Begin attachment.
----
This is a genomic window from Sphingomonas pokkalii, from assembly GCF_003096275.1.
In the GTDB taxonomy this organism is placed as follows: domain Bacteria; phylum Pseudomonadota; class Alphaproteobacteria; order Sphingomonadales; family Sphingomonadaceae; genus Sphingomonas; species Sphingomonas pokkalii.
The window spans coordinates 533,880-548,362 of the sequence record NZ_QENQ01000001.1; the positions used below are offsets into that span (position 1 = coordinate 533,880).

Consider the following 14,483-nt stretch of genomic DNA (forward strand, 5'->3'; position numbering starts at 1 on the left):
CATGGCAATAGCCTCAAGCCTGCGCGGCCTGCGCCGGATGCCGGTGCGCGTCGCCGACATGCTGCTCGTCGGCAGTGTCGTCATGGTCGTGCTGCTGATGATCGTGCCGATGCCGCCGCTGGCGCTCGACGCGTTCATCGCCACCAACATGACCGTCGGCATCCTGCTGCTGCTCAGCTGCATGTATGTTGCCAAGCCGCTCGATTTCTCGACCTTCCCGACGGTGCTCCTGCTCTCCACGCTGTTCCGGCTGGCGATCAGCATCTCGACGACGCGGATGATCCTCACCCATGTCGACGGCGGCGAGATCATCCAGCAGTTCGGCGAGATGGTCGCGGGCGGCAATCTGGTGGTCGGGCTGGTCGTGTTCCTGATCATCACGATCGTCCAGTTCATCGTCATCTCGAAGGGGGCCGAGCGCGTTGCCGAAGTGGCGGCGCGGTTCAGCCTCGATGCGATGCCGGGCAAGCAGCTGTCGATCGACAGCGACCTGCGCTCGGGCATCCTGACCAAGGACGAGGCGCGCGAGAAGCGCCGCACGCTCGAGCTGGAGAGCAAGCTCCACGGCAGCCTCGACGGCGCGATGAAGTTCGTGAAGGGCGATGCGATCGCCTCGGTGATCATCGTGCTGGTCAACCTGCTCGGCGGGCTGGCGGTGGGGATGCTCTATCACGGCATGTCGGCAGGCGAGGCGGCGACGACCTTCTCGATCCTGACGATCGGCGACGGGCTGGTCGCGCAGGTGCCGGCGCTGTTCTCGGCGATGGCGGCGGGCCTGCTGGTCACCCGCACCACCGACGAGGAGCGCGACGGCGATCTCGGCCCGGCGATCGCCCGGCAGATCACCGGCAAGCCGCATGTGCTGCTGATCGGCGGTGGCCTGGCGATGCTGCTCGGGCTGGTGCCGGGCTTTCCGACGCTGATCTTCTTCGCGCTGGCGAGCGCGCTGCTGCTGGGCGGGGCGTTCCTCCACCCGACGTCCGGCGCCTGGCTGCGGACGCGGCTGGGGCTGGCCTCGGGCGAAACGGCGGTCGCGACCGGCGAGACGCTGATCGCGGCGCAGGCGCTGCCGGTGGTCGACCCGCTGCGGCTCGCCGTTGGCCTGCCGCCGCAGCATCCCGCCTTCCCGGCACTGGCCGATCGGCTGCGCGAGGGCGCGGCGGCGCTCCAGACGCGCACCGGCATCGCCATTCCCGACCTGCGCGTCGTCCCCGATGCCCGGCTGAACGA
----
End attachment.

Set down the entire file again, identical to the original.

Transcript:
This is a genomic window from Sphingomonas pokkalii, from assembly GCF_003096275.1.
In the GTDB taxonomy this organism is placed as follows: domain Bacteria; phylum Pseudomonadota; class Alphaproteobacteria; order Sphingomonadales; family Sphingomonadaceae; genus Sphingomonas; species Sphingomonas pokkalii.
The window spans coordinates 533,880-548,362 of the sequence record NZ_QENQ01000001.1; the positions used below are offsets into that span (position 1 = coordinate 533,880).

Consider the following 14,483-nt stretch of genomic DNA (forward strand, 5'->3'; position numbering starts at 1 on the left):
CATGGCAATAGCCTCAAGCCTGCGCGGCCTGCGCCGGATGCCGGTGCGCGTCGCCGACATGCTGCTCGTCGGCAGTGTCGTCATGGTCGTGCTGCTGATGATCGTGCCGATGCCGCCGCTGGCGCTCGACGCGTTCATCGCCACCAACATGACCGTCGGCATCCTGCTGCTGCTCAGCTGCATGTATGTTGCCAAGCCGCTCGATTTCTCGACCTTCCCGACGGTGCTCCTGCTCTCCACGCTGTTCCGGCTGGCGATCAGCATCTCGACGACGCGGATGATCCTCACCCATGTCGACGGCGGCGAGATCATCCAGCAGTTCGGCGAGATGGTCGCGGGCGGCAATCTGGTGGTCGGGCTGGTCGTGTTCCTGATCATCACGATCGTCCAGTTCATCGTCATCTCGAAGGGGGCCGAGCGCGTTGCCGAAGTGGCGGCGCGGTTCAGCCTCGATGCGATGCCGGGCAAGCAGCTGTCGATCGACAGCGACCTGCGCTCGGGCATCCTGACCAAGGACGAGGCGCGCGAGAAGCGCCGCACGCTCGAGCTGGAGAGCAAGCTCCACGGCAGCCTCGACGGCGCGATGAAGTTCGTGAAGGGCGATGCGATCGCCTCGGTGATCATCGTGCTGGTCAACCTGCTCGGCGGGCTGGCGGTGGGGATGCTCTATCACGGCATGTCGGCAGGCGAGGCGGCGACGACCTTCTCGATCCTGACGATCGGCGACGGGCTGGTCGCGCAGGTGCCGGCGCTGTTCTCGGCGATGGCGGCGGGCCTGCTGGTCACCCGCACCACCGACGAGGAGCGCGACGGCGATCTCGGCCCGGCGATCGCCCGGCAGATCACCGGCAAGCCGCATGTGCTGCTGATCGGCGGTGGCCTGGCGATGCTGCTCGGGCTGGTGCCGGGCTTTCCGACGCTGATCTTCTTCGCGCTGGCGAGCGCGCTGCTGCTGGGCGGGGCGTTCCTCCACCCGACGTCCGGCGCCTGGCTGCGGACGCGGCTGGGGCTGGCCTCGGGCGAAACGGCGGTCGCGACCGGCGAGACGCTGATCGCGGCGCAGGCGCTGCCGGTGGTCGACCCGCTGCGGCTCGCCGTTGGCCTGCCGCCGCAGCATCCCGCCTTCCCGGCACTGGCCGATCGGCTGCGCGAGGGCGCGGCGGCGCTCCAGACGCGCACCGGCATCGCCATTCCCGACCTGCGCGTCGTCCCCGATGCCCGGCTGAACGA